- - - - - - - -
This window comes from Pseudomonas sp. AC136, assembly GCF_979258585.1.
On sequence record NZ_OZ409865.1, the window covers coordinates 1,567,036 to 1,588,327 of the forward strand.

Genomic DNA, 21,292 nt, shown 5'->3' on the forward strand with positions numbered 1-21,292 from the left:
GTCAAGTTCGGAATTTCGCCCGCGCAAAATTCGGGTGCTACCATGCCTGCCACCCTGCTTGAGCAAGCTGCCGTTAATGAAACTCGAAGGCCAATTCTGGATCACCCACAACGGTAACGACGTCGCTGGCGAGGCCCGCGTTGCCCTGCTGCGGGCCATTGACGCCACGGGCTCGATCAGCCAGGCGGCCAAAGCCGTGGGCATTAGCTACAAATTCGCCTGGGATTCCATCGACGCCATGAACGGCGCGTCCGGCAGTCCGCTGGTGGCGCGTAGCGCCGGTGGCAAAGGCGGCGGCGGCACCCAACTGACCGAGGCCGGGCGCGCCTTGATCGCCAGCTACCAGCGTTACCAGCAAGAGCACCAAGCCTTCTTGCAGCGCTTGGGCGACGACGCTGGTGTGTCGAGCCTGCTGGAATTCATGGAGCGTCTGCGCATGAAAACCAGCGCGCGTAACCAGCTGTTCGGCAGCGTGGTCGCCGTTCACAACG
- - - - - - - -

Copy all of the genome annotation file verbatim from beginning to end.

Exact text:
This window comes from Pseudomonas sp. AC136, assembly GCF_979258585.1.
On sequence record NZ_OZ409865.1, the window covers coordinates 1,567,036 to 1,588,327 of the forward strand.

Genomic DNA, 21,292 nt, shown 5'->3' on the forward strand with positions numbered 1-21,292 from the left:
GTCAAGTTCGGAATTTCGCCCGCGCAAAATTCGGGTGCTACCATGCCTGCCACCCTGCTTGAGCAAGCTGCCGTTAATGAAACTCGAAGGCCAATTCTGGATCACCCACAACGGTAACGACGTCGCTGGCGAGGCCCGCGTTGCCCTGCTGCGGGCCATTGACGCCACGGGCTCGATCAGCCAGGCGGCCAAAGCCGTGGGCATTAGCTACAAATTCGCCTGGGATTCCATCGACGCCATGAACGGCGCGTCCGGCAGTCCGCTGGTGGCGCGTAGCGCCGGTGGCAAAGGCGGCGGCGGCACCCAACTGACCGAGGCCGGGCGCGCCTTGATCGCCAGCTACCAGCGTTACCAGCAAGAGCACCAAGCCTTCTTGCAGCGCTTGGGCGACGACGCTGGTGTGTCGAGCCTGCTGGAATTCATGGAGCGTCTGCGCATGAAAACCAGCGCGCGTAACCAGCTGTTCGGCAGCGTGGTCGCCGTTCACAACG